Relationships. They exist between hardware and user. Deploying a PC or Mac as a digital front end for a hi-fi system – it’s a compromise. Home computers don’t blend into the rack as well as single-use devices like CD players, music servers and streamers. The latter are seen as ill-affordable extravagances by the budget conscious buyer. As well as tune spinner, the PC or Mac must double as social media updater, photo editor and web browser. And so consumer-grade devices dominate the digital transport landscape — jack of all trades, master of none.
This needs-must approach has contributed heavily to the proliferation of audiophile-centric software players that promise improvements on iTunes’ sound quality baseline. Sonic Studio’s Amarra, Channel D’s Pure Music and Audirvana+ are the big three for OS X. On Windows, it’s Foobar, J Play, J River and Fidelizer (among others). And whilst each app betters iTunes on separation, detail and all-round avidity to varying degrees, few (if any) better its UI. Some even depend on it.
Amarra and Audirvana+ can be configured to play standover man between iTunes and D/A converter, thus mugging the former of its digital feed duties. These software interlopers marry iTunes’ reasonably slick library management, song/album selection and transport control (and associated smart device remote apps) to the sound quality goodness of the third party player engine. Channel D’s PureMusic plays only this way – perhaps why its own overlay skin is little more than functional. It’s Chuck Norris before it’s Brad Pitt.
Amarra and Audirvana+ 2.0 function just fine as standalone players but you couldn’t call them elegant or stylish. Foobar is bare-boned from the outset with skin customization probably only tackled by its power users. J River brings some serious utility to the table but only once the end user is familiar with its deep menu drill-down approach.
Audiophiles roll with aesthetic and configuration compromise punches that a regular Joe would laugh out of the room. Joe digs Sonos because the UI is intuitive, powerful and elegant.
What’s missing from the desktop software scene is a similarly satisfying solution. An app that will solicit an ‘oh-my-god-that’s-awesome’ response from anyone that uses it, especially those who value form as much as they do function.
You might be surprised to learn that such a solution has existed since the late noughties but its pricing (north of US$10K) and hardware ties keep it out of mortal reach. The Sooloos music server ecosystem – later acquired and re-branded by Meridian – brought together S/PDIF outputting PC, DAC, CD ripper and hard-drive storage into one (closed) system. It looked and behaved like an audio component more than it did a computer. Stylish software and touchscreen control fronted a user experience that was more tactile and elegant then anything available in the world of consumer PCs. Setting Patti Smith’s Horses in motion on a Sooloos doesn’t feel like spreadsheet editing or email sending. Moreover, the Sooloos is for ripping, organizing and playing music – and nothing else.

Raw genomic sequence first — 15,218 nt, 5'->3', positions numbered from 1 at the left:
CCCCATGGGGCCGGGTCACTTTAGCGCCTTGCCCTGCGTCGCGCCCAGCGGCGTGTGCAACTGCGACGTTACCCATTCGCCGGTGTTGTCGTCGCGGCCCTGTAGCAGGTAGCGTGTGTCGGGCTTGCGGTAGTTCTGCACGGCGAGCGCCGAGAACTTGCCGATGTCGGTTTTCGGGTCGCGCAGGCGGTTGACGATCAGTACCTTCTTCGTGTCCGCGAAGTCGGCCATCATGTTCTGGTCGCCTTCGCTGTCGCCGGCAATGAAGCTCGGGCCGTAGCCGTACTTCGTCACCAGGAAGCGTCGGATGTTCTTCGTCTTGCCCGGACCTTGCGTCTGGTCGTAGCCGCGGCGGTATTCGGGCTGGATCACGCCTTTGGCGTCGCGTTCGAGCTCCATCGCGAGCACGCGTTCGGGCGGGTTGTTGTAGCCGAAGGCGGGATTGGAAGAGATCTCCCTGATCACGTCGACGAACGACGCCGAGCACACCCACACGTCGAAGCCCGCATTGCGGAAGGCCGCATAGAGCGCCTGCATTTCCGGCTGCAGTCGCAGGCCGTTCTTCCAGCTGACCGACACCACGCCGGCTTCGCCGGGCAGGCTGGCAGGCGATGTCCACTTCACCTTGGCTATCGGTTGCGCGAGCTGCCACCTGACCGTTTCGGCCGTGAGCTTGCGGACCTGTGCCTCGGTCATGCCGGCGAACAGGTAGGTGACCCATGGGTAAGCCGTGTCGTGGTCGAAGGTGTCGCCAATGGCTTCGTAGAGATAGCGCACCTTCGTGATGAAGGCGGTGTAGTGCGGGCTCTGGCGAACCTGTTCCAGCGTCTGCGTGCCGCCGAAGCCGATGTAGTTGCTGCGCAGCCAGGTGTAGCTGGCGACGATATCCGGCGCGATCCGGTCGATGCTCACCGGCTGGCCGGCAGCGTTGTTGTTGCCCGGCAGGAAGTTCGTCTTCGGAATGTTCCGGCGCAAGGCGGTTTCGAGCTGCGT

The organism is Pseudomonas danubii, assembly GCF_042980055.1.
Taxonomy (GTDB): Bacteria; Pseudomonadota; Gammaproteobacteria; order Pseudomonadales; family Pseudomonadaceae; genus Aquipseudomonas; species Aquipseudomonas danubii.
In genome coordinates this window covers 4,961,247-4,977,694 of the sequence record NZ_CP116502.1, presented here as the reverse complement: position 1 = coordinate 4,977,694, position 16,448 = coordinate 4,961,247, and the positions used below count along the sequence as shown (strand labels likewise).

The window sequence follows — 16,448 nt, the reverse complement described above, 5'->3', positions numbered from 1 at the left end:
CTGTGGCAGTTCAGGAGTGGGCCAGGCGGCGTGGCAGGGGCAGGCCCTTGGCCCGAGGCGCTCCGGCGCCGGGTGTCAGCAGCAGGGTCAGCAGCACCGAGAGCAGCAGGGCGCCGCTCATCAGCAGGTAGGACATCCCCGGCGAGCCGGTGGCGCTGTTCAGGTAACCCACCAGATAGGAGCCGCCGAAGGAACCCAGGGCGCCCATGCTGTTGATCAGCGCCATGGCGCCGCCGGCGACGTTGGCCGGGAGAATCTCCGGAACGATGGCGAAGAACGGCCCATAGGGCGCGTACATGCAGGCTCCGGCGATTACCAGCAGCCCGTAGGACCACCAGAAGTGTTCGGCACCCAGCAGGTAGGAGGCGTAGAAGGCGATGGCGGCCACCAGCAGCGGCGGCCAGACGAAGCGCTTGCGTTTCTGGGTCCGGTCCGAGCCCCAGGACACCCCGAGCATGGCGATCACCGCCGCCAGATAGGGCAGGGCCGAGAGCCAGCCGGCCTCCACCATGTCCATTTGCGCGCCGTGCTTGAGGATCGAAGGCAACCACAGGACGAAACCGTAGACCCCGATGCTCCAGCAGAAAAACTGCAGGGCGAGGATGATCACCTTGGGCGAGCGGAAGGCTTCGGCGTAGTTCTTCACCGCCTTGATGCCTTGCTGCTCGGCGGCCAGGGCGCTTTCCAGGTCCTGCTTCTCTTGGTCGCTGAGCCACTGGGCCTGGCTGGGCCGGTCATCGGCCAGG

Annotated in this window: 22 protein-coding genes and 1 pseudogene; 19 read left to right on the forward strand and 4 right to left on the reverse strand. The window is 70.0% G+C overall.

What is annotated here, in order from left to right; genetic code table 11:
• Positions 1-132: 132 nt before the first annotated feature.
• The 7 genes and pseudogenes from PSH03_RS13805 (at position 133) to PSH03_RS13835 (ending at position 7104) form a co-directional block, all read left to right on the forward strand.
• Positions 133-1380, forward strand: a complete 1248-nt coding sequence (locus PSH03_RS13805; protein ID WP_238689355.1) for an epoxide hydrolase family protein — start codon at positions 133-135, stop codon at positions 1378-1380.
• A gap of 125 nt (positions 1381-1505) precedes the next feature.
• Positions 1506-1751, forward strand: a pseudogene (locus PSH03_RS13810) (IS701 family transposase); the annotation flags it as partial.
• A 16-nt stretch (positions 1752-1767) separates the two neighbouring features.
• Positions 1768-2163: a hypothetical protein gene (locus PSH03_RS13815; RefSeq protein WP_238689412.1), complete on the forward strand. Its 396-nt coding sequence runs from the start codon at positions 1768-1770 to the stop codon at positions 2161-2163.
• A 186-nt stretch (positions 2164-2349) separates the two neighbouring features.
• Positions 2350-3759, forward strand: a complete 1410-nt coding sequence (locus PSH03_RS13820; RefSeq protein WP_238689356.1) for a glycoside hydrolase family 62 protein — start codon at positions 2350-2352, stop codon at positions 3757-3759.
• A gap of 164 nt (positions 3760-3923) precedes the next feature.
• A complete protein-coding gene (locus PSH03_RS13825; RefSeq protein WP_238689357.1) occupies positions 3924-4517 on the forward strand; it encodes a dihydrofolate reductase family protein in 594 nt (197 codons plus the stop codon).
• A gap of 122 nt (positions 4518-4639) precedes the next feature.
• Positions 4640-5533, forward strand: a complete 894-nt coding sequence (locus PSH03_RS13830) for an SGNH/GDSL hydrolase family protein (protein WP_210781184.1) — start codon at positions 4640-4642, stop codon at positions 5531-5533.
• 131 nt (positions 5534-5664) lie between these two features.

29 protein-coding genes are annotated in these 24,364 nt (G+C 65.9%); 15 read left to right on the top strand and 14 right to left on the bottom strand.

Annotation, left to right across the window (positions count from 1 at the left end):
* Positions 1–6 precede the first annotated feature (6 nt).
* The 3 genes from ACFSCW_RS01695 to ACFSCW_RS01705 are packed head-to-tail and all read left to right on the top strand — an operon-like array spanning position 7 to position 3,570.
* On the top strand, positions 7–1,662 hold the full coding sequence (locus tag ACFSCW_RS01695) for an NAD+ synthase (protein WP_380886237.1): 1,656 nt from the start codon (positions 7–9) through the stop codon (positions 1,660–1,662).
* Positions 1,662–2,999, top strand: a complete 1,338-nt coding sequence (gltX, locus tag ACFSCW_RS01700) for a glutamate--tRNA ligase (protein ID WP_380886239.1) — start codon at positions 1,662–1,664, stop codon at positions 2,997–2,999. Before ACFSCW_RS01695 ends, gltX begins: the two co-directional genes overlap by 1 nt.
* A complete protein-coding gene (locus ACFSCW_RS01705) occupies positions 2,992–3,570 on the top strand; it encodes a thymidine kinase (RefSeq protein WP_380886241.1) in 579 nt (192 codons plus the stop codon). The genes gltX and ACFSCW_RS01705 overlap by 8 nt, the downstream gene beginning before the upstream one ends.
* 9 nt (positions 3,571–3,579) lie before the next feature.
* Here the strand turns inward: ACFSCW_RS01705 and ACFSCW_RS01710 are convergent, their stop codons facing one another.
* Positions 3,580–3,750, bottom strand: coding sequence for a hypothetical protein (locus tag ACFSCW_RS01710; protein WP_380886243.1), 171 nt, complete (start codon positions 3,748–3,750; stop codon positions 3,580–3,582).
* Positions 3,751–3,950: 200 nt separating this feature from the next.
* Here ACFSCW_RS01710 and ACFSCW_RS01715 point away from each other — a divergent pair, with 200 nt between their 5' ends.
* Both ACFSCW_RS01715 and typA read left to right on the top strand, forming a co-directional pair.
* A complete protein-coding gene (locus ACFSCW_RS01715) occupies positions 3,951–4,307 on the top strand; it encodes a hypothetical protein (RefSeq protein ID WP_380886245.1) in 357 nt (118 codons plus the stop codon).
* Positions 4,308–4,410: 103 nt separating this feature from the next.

Those that could afford a Meridian Sooloos raved on but it wasn’t – and still isn’t – what you’d call affordable.
Touchscreens are now part of our everyday lives, computers are cheap and fancy audiophile-grade soundcards no longer claim the lives of piggy banks as they once did. And yet most desktop computer users – myself included – still see iTunes as one of the better interfaces. Unfortunately, Apple’s UI development hasn’t kept pace with advances made in other content delivery systems.
Consider virtual magazines like Wired whose iPad delivery has been a non-linear experience since 2010: its cover-page headlines act as direct hyperlinks to the content within. Scrolling between features takes place on the horizontal plane whereas scrolling within a feature is often vertical. It was visually arresting.
Those looking for comparable visual arrest when navigating their digital audio library should consider Roon – a music player and library management system from the Sooloos software dev team, recently divorced from Meridian (on good terms). Picture The Strokes splitting only to reform without Julian Casablancas.
Roon lanched officially at the Munich High-End Show last month; official demos were run in the Tidal booth but Paul McGowan could be found running it all weekend long in the PS Audio room. I caught up with company mainmen Rob Darling and Enno Vandermeer two weeks later at T.H.E. Newport Show.
Vandermeer fleshes out the background: “We were both Sooloos dudes, and our roles are very similar. I founded Sooloos with Danny Dulai, who is our evil-genius-in-residence, so we were CEO and CTO, respectively. Rob joined to do strategy and help figure out how to build a business around the product at about the time that Danny and I were cleaning up the software and learning how to build boxes. Very similar configuration with Roon.”
“Meridian owns the Sooloos name and all that old IP. We provide them with metadata for content identification, but that’s about it at this point. We have no direct input into their product strategy or implementation, although we are collaborating to some degree to enable Meridian/Sooloos customers to be able to use Roon.”
On a VERY basic level, Roon is a software music player for OS X and Windows desktop computers. It supports all the major file formats – FLAC, ALAC, .wav, Ogg Vorbis – up to 24bit/384kHz PCM and yes it now does DSD. On launch day, long-time Sooloos fan and editor of TONEAudio Jeff Dorgay published his review/walk-through. Read it here.
Setup takes but a few minutes: point Roon at your music library and it will begin deep analysis of its contents. Go make a cuppa whilst it does its thing. Then tell Roon to which USB sound device (DAC) it should send its digital output and you’re off to the races.
Sounds like any other audiophile music player doesn’t it? Except it isn’t. Roon isn’t aimed squarely at improving sound quality; its modus operandi is to get you playing and discovering more music. It’s a “unified software experience,” says brand strategist Rob Darling.